04 March 2008

North Korea: Money For Nothing

North Korea is selling missiles, counterfeit cigarettes and possibly nuclear material to earn hard currency, according to different reports recently released.

The Office of the Director of National Intelligence released the text of the annual "Unclassified Report to Congress on the Acquisition of Technology Relating to Weapons of Mass Destruction and Advanced Conventional Munitions," which covers activities in 2006, and notes that North Korea is still trying to sell missiles, though having difficulties due to additional UN sanctions put in place after its 2006 missile and nuclear tests. The report also suggests, but doesn’t state outright, that North Korea may be interested in or actively selling nuclear or other WMD technology to Iran and/or Syria.

In the State Department's "International Narcotics Control Strategy Report," it is noted that North Korean state involvement in illegal narcotics trade appears sharply down if not extinguished since 2003, though there is a continued, if not increased, trafficking in counterfeit cigarettes coming out of North Korea.

North Korea has long been involved in various schemes to earn hard currency, from money laundering and illegal drug trade to semi-legal weapons and missile sales and potentially even the transfer of nuclear technology (the Israeli air strike on a Syrian facility last year has been linked to North Korean technology transfer, something Washington wants Pyongyang to admit as part of its disclosure of nuclear activities under the Six Party talks). However, Pyongyang is also very capable of shutting down illicit activities when confronted – the drug smuggling and the counterfeiting of U.S. $100 bills are cases in point.

As a source of hard currency, North Korea's missile and weapons programs are ideal. North Korea has spent decades working over Russian and Chinese designs, improving and simplifying the missile systems, and Pyongyang offers an inexpensive and experienced alternative for countries with no access to Western technologies and minimal interest in the political baggage of Chinese or Russian assistance. Pyongyang sells not only complete missile systems, components and launchers, but also rents out its own technicians, to allow the "indigenous" development of rocket and missile systems in other countries.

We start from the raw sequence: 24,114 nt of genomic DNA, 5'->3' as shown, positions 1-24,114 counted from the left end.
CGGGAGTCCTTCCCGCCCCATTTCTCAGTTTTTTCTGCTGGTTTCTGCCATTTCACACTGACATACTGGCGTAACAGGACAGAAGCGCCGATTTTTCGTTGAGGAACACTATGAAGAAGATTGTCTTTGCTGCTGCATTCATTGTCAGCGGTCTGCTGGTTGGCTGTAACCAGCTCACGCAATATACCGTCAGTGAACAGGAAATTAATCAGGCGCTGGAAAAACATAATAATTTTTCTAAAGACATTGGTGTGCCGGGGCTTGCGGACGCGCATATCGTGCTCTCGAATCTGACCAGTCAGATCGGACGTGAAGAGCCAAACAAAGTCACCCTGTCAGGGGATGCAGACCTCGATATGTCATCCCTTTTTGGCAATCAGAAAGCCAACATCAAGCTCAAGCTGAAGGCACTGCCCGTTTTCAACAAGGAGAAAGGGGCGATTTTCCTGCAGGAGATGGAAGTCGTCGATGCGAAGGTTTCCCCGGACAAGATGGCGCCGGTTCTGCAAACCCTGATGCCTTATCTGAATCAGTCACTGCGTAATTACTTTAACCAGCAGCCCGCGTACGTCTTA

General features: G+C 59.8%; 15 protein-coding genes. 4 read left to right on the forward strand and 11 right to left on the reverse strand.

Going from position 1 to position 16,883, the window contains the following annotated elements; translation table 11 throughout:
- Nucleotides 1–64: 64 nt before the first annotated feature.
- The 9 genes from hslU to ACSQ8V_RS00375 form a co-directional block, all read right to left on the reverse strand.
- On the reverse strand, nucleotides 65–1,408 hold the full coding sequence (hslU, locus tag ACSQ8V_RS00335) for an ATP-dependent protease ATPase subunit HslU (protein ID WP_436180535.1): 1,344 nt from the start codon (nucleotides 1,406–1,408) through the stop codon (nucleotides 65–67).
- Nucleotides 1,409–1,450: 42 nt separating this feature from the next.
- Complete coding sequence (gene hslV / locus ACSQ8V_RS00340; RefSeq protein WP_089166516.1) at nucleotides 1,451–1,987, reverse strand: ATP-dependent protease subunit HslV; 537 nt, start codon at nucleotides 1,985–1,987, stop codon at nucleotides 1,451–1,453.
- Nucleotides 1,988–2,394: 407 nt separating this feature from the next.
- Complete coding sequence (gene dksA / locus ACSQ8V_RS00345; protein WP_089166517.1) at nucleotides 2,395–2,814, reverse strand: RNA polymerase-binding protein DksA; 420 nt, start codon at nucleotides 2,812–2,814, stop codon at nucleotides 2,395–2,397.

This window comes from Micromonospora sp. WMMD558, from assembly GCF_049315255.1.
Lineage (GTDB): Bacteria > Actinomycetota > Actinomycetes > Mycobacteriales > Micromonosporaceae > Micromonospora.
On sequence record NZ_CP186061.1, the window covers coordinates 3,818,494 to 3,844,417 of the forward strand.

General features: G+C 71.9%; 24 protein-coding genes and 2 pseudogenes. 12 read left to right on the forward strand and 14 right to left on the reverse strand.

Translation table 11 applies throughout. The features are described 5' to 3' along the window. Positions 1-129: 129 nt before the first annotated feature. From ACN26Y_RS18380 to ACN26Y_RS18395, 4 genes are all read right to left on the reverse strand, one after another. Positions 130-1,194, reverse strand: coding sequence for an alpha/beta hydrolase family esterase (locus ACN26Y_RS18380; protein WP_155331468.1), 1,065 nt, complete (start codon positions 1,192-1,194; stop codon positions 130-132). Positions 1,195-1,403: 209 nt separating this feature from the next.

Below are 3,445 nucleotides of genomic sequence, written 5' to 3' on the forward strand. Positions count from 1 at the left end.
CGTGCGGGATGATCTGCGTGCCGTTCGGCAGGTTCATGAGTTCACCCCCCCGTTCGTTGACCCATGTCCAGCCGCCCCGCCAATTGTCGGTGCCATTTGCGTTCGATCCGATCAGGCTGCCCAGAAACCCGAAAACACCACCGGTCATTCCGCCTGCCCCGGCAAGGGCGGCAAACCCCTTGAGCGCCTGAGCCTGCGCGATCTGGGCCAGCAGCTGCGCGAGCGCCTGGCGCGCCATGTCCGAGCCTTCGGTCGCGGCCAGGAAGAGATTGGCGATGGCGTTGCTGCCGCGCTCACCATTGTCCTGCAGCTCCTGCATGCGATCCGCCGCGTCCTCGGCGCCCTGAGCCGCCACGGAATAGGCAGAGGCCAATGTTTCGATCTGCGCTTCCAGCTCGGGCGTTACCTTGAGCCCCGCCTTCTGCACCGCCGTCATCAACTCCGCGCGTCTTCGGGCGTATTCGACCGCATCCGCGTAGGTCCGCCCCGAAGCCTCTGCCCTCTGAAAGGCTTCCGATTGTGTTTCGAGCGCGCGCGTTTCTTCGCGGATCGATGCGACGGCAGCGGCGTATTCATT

With the increased scrutiny on North Korean ballistic missile sales, however, and no one taking North Korea up on the offer to suspend missile development in return for hard currency, Pyongyang has shifted from the ballistic missile export market to shorter-range anti-ship and battlefield ballistic missile systems, which are easier to conceal and transport. While it is not a substitute for the more expensive medium and long-range ballistic missiles, it does represent a product that is more broadly marketable. After all, more countries are interested in anti-ship capabilities and short range systems than really need NoDongs or Taepodongs.

As for the cigarettes, there are two parallel systems underway in North Korea. There are state-run factories connected to the military and Workers Party producing knock-off cigarettes for sale in China and Japan, and there are foreign run factories, primarily Thai and Malaysian, that rent space in North Korea to manufacture and export counterfeit cigarettes. Marketing and distribution is done through Chinese and Taiwanese intermediaries, and the products travel both inside Asia and as far as the United States. Counterfeiting cigarettes is big money, particularly when resold in the United States, where the added tax on cigarettes gives the knock-offs a very high profit margin.

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